Paris prosecutor: Suspect in killings pledged allegiance to ISIL – USA TODAY
A French police commander was stabbed to death while his partner and their young son were held hostage in their home outside Paris. The partner was also killed.
PARIS â The suspect in the killings of aÂ police commander and his partnerÂ in aÂ Paris suburb pledged allegiance to theÂ Islamic StateÂ and threatened to kill non-believers, the Paris prosecutor said.
FranÃ§oisÂ Molins told a news conference Tuesday that the suspect was respondingÂ to a communique by the militant group calling on followers to attack people in their homes.
The commander, 42, was stabbed to death outsideÂ his home in Magnanville, aboutÂ 35 milesÂ northwest of central Paris on Monday evening, officials said. He was dressed in plain clothes.
The attacker, identified as Larossi Abbala,Â 25, by local media and the Associated Press, entered the house and held the commanderâs partner and their 3-year-old son hostage,Â Interior Minister Bernard Cazeneuve said, adding that the partner also worked for theÂ Interior Ministry.
President FranÃ§ois Hollande on Tuesday said the killings wereÂ âincontestably a terrorist act.” He saidÂ that France was facing a terror threat âof a very large scale.”
âFrance is not the only country concerned, as we have seen, again, in the United States, in Orlando,â HollandeÂ said.
Molins saidÂ the attacker posted a 12-minute video claiming responsibility for the killings on Facebook. He said he also posted two tweets during the evening. Three knives were seized including one covered in blood and a Koran was found in aÂ car near the scene, MolinsÂ said.
An elite police unit negotiated with the attacker who said he was a soldier for the Islamic State, also known as ISISÂ and ISIL, French officials confirmed.Â Police stormed the house and killed the attacker. The woman was found dead. Molins said the youngÂ boy was found safe and well but was “very shocked.” He was taken to hospital.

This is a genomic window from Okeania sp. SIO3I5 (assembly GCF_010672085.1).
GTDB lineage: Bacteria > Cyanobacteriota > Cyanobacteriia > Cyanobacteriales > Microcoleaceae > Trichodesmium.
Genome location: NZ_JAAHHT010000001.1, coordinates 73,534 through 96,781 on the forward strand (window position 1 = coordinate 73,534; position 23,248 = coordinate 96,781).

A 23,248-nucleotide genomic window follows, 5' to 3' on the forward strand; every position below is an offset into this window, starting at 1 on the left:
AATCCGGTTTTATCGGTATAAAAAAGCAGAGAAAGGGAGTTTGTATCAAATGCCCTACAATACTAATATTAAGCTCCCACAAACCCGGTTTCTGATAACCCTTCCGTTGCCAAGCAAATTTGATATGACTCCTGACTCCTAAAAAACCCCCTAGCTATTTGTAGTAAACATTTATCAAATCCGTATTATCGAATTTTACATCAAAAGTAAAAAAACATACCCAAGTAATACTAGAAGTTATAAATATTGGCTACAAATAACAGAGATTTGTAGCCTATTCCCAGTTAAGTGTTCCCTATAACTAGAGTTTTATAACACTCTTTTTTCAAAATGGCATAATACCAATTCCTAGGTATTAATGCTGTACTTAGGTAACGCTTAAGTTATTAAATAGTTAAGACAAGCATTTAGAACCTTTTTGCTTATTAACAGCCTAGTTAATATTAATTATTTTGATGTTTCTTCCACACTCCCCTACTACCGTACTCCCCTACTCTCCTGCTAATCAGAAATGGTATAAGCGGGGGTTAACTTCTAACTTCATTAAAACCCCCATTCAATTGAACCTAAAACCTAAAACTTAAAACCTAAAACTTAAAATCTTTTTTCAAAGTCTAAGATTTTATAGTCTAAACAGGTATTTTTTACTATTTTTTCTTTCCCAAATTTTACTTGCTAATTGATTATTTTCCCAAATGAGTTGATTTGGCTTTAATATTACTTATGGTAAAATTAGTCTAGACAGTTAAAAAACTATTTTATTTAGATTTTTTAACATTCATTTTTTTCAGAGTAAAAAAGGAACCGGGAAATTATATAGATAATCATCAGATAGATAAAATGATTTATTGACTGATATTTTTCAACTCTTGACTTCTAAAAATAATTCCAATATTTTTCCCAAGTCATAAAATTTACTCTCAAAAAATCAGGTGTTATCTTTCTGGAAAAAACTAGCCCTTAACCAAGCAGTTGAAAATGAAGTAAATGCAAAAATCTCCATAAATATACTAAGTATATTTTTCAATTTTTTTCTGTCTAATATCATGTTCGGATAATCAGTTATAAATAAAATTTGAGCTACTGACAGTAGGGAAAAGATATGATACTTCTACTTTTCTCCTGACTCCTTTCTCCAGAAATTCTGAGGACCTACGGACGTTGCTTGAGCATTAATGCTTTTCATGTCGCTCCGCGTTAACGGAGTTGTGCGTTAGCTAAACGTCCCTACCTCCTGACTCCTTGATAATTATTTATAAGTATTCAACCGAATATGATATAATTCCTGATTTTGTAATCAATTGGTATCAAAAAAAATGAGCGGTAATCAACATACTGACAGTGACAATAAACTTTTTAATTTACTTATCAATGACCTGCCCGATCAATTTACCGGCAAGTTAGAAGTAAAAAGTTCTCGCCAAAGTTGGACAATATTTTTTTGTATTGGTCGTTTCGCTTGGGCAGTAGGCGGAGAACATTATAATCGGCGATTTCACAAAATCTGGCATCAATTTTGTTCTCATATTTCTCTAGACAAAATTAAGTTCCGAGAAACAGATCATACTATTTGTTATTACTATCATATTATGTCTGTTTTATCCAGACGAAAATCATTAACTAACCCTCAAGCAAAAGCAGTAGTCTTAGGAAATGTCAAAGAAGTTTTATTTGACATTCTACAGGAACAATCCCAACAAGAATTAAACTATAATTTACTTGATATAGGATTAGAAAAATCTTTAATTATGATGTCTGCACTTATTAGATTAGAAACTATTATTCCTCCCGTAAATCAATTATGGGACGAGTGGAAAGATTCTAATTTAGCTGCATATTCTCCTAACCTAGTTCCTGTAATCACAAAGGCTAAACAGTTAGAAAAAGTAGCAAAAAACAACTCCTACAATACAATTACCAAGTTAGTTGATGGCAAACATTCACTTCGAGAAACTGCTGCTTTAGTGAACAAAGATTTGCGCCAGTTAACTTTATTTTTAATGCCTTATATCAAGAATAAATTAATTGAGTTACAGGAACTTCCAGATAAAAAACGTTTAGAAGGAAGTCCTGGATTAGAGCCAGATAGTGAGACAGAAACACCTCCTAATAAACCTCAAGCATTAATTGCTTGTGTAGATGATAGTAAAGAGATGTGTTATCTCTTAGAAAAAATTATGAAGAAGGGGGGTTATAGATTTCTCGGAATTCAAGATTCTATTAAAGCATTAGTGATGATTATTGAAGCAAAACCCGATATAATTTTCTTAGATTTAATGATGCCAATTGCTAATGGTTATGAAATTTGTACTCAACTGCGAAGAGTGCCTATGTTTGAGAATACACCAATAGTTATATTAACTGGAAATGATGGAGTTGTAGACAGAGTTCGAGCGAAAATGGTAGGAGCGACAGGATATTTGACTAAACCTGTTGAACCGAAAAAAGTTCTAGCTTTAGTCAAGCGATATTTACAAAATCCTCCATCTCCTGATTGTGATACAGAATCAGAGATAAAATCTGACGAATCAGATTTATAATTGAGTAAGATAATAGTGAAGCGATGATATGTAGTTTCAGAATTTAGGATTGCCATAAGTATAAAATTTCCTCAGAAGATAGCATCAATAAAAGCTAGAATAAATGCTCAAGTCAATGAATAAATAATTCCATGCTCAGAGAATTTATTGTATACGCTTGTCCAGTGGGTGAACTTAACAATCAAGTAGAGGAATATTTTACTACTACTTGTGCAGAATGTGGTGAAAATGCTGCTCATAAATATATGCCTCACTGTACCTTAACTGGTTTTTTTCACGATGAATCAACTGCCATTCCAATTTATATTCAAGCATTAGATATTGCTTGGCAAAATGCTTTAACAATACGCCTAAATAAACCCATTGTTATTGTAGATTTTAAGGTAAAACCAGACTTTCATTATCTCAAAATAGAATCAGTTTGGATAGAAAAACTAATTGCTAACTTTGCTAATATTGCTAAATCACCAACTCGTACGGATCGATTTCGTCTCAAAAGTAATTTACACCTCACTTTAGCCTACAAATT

AbbalaÂ was previously convicted ofÂ terrorismÂ for recruiting fighters for jihad in Pakistan, according to the Associated Press and local media.
The Islamic Stateâs Amaq news agency said an ISILÂ fighter carried out the attack, citing an unnamed source.
“We are overcome with grief, he was a commanding officer at the Mureaux Station and she was secretary to the Mantes La Jolie commissioner,”Â Serge Morvan, the police chief ofÂ the Yvelines districtÂ âÂ whereÂ Magnanville is locatedÂ âÂ told France 24.
“We are stunned, shocked, devastated,” said Loic Fanouillere, administrative chief of the Alliance Police Union, the largestÂ police union in France.
“A policeman is prepared for the ultimate risk âÂ it is the type of job where you are not 100% sure you will come home in the evening… but now when your own family is hurt? “An attack on the policeman’s family, because he is a policeman, … this is something we never imagined could happen,” he said.
“These people (the Islamic State) are very organized,” Fanouillere added. “There are no lone wolves âÂ they are anything but idiots, they know Â what they are doingÂ very well and all their actions are carefully prepared and … unfortunately for us today, unstoppable.”
Terrorists have targeted policeÂ inÂ France before.
Two police officers were killed in the attacksÂ in Paris inÂ January 2015 that started with an assault on the offices of the satirical magazineÂ Charlie Hebdo. On the one-year anniversary of thoseÂ attacks, a man with a knife tried to enter a police station in Paris wearing a fake suicide vest before being killed by police.
Monday’s incident is the first terror attack in France since a state of emergency was implemented following November’s massacre in Paris that killed 130 people. It occurred during heightened security measures for the Euro 2016 soccer tournament. Cazeneuve said more than 100 people who were potentially a threat to the nation have been arrested in recent weeks.
Police officials had already expressed concern in the weeks leading up to the Euro 2016 over potential attacks.
Yves Lefebvre, the leader of a local police union in Paris, said the biggest threat during the tournament wasÂ “unfortunately the terrorist attacks.”
Olivier Duran, a spokesman forÂ the National Union of Security CompaniesÂ which represents private security firms, said that authorities chose to concentrate “huge security measures” on the open-access fan zonesÂ during the tournament. “But terrorism strikes out blindly and sometimes cleverly and looks for alternative targets to those high-security locations,” he said.
The terror attack follows a shooting in Orlando early Sunday that killed 49 people. U.S. authorities said the gunman,Â Omar Mateen,Â claimed his attack was in support of ISILÂ butÂ alsoÂ expressed support forÂ al-NusraÂ and other rogue organizations that are enemies of theÂ militant group.
Contributing:Â Jane Onyanga-Omara in London